Review: The Darkling Child by Terry Brooks

 

Title: The Darkling Child {The Defenders of Shannara Trilogy #2}

Author: Terry Brooks

Published: Hachette June 2015

Status: Read from June 08 to 10, 2015 — I own a copy   {Courtesy the publisher/netgalley}

My Thoughts:

High Fantasy is not a genre I read often but I have fond memories of Terry Brooks’ original Shannara trilogy, read when I was a teen, and I’m looking forward to the upcoming television series adaption.

Though it can be read as a standalone, The Darkling Child is the second novel in The Defenders of Shannara trilogy that takes place several years after the previous book, The High Druid’s Blade. It is also the 29th book in the Shannara saga, which Brooks intends to wrap up in just four more books.

The Defenders of Shannara features Paxon Leah, the Druid’s Blade, and his nemesis, the Sorcerer Arcannen. In the Darkling Child, Arcannen who has been in hiding since Paxon foiled his grand plans for dominion over the Four Lands, is seeking revenge after his refuge is razed to the ground by an elite command of Federation soldiers. Fortuitously Arcannen stumbles across Reyn, a young man with the rare power of the Wishsong. Reyn neither understands nor can control his ability, and when Arcannen offers to mentor him, he accepts.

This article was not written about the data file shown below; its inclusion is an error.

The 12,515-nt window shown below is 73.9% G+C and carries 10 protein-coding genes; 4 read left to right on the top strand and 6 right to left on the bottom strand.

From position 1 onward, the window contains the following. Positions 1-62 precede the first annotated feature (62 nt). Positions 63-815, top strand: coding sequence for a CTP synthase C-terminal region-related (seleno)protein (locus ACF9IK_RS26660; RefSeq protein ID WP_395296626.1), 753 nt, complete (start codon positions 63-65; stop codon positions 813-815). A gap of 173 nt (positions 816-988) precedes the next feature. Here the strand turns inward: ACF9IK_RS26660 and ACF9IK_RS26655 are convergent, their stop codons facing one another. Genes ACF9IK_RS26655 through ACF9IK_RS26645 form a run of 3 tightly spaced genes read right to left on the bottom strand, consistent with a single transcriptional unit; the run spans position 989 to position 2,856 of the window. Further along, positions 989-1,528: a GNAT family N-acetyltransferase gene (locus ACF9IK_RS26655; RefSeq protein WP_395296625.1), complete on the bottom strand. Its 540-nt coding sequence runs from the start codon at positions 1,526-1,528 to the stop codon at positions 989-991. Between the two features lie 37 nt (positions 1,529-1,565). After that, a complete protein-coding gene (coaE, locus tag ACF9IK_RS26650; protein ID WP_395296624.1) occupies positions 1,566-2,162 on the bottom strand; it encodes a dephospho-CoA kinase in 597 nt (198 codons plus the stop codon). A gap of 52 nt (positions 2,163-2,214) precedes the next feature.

Meanwhile the Druid Council is alerted to the use of Wishsong and Paxon along with Druid Avelina are dispatched to find the magic user. Unfortunately they are too late to prevent Reyn from falling under Arcannen’s influence but they are determined to thwart whatever nefarious plan Arcannen is using Reyn for.

Even with only vague memories of the Original Shannara series, The Darkling Child feels familiar. Brooks’s world is easy to understand, the magic system makes sense, and there is enough backstory provided to create context where needed.

The plot involves fantasy’s most enduring trope, a quest to prevent evil triumphing over good. Arcannen is a suitably ruthless, if uncomplicated villain and Paxon a valiant, if flawed, hero. There is plenty of action in the confrontations between the sorcerer and his enemies, a small measure of intrigue stemming from the question of Lariana’s true motives, and a dose of emotion with death, guilt and romance.